Espurino: JavaScript for microcontrollers

Atmel microcontroller, Espurino

You have probably ever heard Spurine, as this project has been baptized with the name of a politician and military man of the Roman Republic. Or maybe you have come to this article looking for more information because you already know it and want to start using it.

Be that as it may, I will try to give you the keys about what Espurino is and what it could do for you for your future projects, as well as some recommendations to learn how to program it in a simple way.

A while ago we told you about Anaconda, another interesting project for Python lovers who wanted program arduino boards with this programming language that has become so popular. Something similar to what it does MicroPython, but this time, with Espurino, it brings you another new opportunity using a different language ...

What is Espurino?


Spurine is an open source project to create a JavaScript programming language interpreter for microcontrollers. That is, this complete IDE has been designed to be able to program devices with a programmable microcontroller that have small RAM memories, such as some that only have 8kB and are widely used in many embedded devices.

The Espurino project was created by Gordon Williams in 2012, as an attempt to allow the development of microcontrollers on multiple platforms. Initially it was not open source, it simply offered a free firmware download for STM32 MCUs.

In 2013 the project would take a very important step, becoming open source after a very successful funding campaign on the Kickstarter crowdfunding platform. This campaign went beyond the initial development environment, seeking funds to also manufacture boards that could support this software.

Espurino's firmware is now licensed under the Mozilla Public License 2.0, while the sample codes are under the MIT License, the documentation under Creative Commons Attribution-ShareAlike 3.0, and the hardware design files under the latter as well.

This is how the Espurino official badge, which would be followed by numerous releases of other versions as has happened with other similar projects such as Arduino. In addition, these boards also featured compatibility for Arduino-compatible shields, which gives them some really interesting capabilities for makers and DIYers.

Currently the project has some popularity, with an important development community and a multitude of tutorials and help that you can find on the Internet. Therefore, if you like JS and programming microcontrollers, you have never had it so easy ...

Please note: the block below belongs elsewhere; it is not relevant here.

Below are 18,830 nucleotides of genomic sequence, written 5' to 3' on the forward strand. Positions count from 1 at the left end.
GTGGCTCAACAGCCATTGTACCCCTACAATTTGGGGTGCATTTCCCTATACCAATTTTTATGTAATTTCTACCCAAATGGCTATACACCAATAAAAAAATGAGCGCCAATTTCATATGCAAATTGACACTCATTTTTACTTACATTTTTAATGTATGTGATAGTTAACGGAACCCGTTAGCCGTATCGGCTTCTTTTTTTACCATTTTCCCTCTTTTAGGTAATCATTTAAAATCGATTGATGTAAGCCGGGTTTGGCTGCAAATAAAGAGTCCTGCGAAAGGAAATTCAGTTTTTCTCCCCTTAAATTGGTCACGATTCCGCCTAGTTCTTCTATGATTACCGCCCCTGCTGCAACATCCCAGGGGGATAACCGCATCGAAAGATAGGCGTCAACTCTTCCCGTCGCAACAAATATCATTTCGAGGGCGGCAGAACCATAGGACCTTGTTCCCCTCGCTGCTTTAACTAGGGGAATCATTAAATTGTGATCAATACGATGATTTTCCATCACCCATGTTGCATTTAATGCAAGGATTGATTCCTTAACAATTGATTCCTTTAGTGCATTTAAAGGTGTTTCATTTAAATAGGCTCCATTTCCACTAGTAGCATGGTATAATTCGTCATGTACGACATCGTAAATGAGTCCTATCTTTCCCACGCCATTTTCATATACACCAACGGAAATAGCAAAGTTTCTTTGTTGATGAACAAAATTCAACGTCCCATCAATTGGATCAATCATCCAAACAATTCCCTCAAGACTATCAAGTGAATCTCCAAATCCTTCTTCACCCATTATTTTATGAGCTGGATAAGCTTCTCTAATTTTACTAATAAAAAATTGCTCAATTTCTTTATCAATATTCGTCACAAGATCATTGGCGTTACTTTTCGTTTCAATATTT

Project source code - GitHub

Official Web site - Spurine

Firmware - Download (for the different plates)

JavaScript? Microcontroller?

If you have started in this world, you may be wondering what are those terms or what they can contribute to your projects. If you read us frequently you will already know what a microcontroller is, and surely you also know JavaScript or JS.

Un microcontroller, also called MCU (Micro Controller Unit), is a programmable chip capable of executing certain orders from memory. This may also match the definition of a CPU, but in the case of an MCU, they are usually less advanced and powerful, targeting certain specific tasks, such as embedded devices.

In addition, a difference from a CPU, the microcontroller is an integrated circuit that includes the CPU itself, as well as other functional blocks such as memory and the I / O system. I mean, it's basically a complete computer on a single chip ...

Therefore, you will have a cheap and simple device that you can program so that its inputs and outputs act as you want and thus generate actions. You can make it receive information from external sensors or actuators, and based on that send certain signals through its outputs to others Electronic components connected.

As for the JavaScript, it is an interpreted language. In other words, unlike compiled ones that after compilation generate a binary that can be executed by a CPU, in the case of interpreted scripts, an intermediary software called an interpreter will be needed, which will interpret the commands of the code to "tell" the CPU what what it has to do.

JS It has become very important today due to the multiple applications it has, especially in web apps. In fact, it was initially developed by Netscape's Brendan Eich (then it was called Mocha, then renamed LiveScript, and finally JavaScript).

That popularity has led to a large number of interested programmers and users in JavaScript, and projects like Espurino can bring all of them closer to programming microcontrollers with it.

By the way, for get started with Espurino IDE, you will not have to install anything in your operating system, it is a web-based environment that you can use from right here in your favorite web browser.